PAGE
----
cudspan's picture
About regulation... Another answer by Steve Savage says the following -- "The USDA considers whether there are any “plant pest” issues with the specific crop and trait such as the ability to cross with weedy relatives." and "The EPA gets involved if there is anything pesticide-related to do with the trait such as tolerance to a herbicide". Ok, so we now have proof that Roundup Ready cotton has crossed with Pig Weed, and according to a NY Times article Monsanto is actually funding the use of highly toxic herbicides to eradicate this super weed. So doesn't this mean that Roundup Ready products must be reviewed again, and possibly pulled from the market?

A:Expert Answer

No, this is not an example of a biotech crop crossing with a weed. The “pig weed” in question here is actually what is known as Palmer Amaranth―a serious weed problem in its own right, regardless of herbicide tolerance. As with many other weeds that have become resistant to herbicides, including those long before biotechnology, it is not an issue of the tolerance moving to the weed by outcrossing, but rather that the use of the herbicide selects for resistant types that occur within the natural genetic diversity of the weed population. If anything, the issue has been that farmers have relied too heavily on Roundup and, in the case of this weed, have used it at lower rates that facilitated the adaptation of the resistant types over time. The best way to control weeds without selecting for resistance is to use different approaches over time to minimize that selection pressure. As for what herbicides are used to control the resistant types, they are not “highly toxic” in the sense that people imagine. They are toxic to the weed but generally not to animals, insects, etc. Weed control is, and always has been, a major challenge for farmers. Doing it with mechanical tillage mechanisms is problematic for the environment (erosion, loss of soil organic matter, high fuel consumption…). Herbicides, carefully and strategically used, are the best option.


Zbeeswax's picture

I am currently doing a test on a small piece of barren and compacted land, the goal being to remediate the damage. I dug small pits, spread a thin layer of straw mulch and seeded it with Buckwheat, Alfalfa, and Ladino White Clover. The idea was to increase water retention and stimulate pedoturbation through the action of plant roots, ants, termites etc... and to establish a vegetative cover. So far germination of the seeded species has been sparse though not insignificant. However, after spreading the mulch a large number of Pigweed seedlings emerged from the seedbank (Amaranthus retroflexus and Amaranthus spp one I couldn't identify past the genus). Around these Pigweeds, which are thriving, the water retention of the soil is greatly increased and the soil has become noticeably looser.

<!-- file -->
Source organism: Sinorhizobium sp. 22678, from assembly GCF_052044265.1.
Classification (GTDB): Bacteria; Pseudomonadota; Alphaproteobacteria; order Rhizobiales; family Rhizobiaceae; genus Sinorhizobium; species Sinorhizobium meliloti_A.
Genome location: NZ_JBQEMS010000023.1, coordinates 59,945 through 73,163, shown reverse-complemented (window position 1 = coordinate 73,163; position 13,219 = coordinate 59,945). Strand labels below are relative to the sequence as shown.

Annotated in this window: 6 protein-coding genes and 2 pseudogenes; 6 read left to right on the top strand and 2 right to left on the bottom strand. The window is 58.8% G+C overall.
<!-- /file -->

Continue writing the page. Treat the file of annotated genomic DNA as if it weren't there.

My point in sharing this is that Pigweed has value. It seems to me from these limited observations that it plays a role as a pioneer species on compacted land. Seeing as compaction is a serious problem on land under large-scale mechanized agriculture this seems to be no small thing.
Instead of seeing the Pigweed and identifying them as an obstacle to the short-term goals of the farming operation, a perspective that is shortsighted considering agriculture is dependent upon the natural processes of soil-formation, it might be better to ask why has the Pigweed grown in the field to begin with.
Since Pigweeds have several very close relatives that are economically viable crops, it begs the question, why aren't tests being run on these as part of a crop rotation to ameliorate problems of compaction?

cudspan's picture

Fair enough -- it wasn't crossed with the Roundup Ready trait. And so it's not a trigger for regulation. But you introduce another problem -- the purpose of a Roundup Ready crop is to rely exclusively on the herbicide, or as nearly exclusively as possible. Yet you say that exclusive reliance on an herbicide is what yields resistant weeds. So in either event the result seems inevitable... An agricultural paradigm that by definition spirals away from sustainable practices.

I also find your claim that the other herbicides are not "highly toxic" is tricky. The selling point for Roundup is that it reduces the overall use of herbicides. I distinctly recall hearing or reading claims that Roundup is less toxic. I tried to find anything on the Monsanto site that mentions Roundup being less toxic than other herbicides, but perhaps to their credit it seems they don't sing that tune. In fact, I can't seem to find anything on the web that talks about the comparative safety of Roundup!

NeedsTheTruth's picture

most of the usda is composed of monsanto eployees....

Alex Huszagh's picture

I think you'd find this post on the relative toxicities of pesticides and their presence on produce interesting:

It is another piece written by Steve Savage.

Community Manager's picture

@Alex Huszagh – Thanks for sharing! Yes, a great post from Steve which further explores this topic.

Thanks for your comment @cudspan, you may be interested in this post which explores how herbicides can play a role in weed management and links to the Weed Science Society of America’s best management practices

@NeedsTheTruth – please remember to post constructive comments which focus on the facts included in the provided answer. An expert is currently reviewing a similar question on this topic, please stay tuned for a response.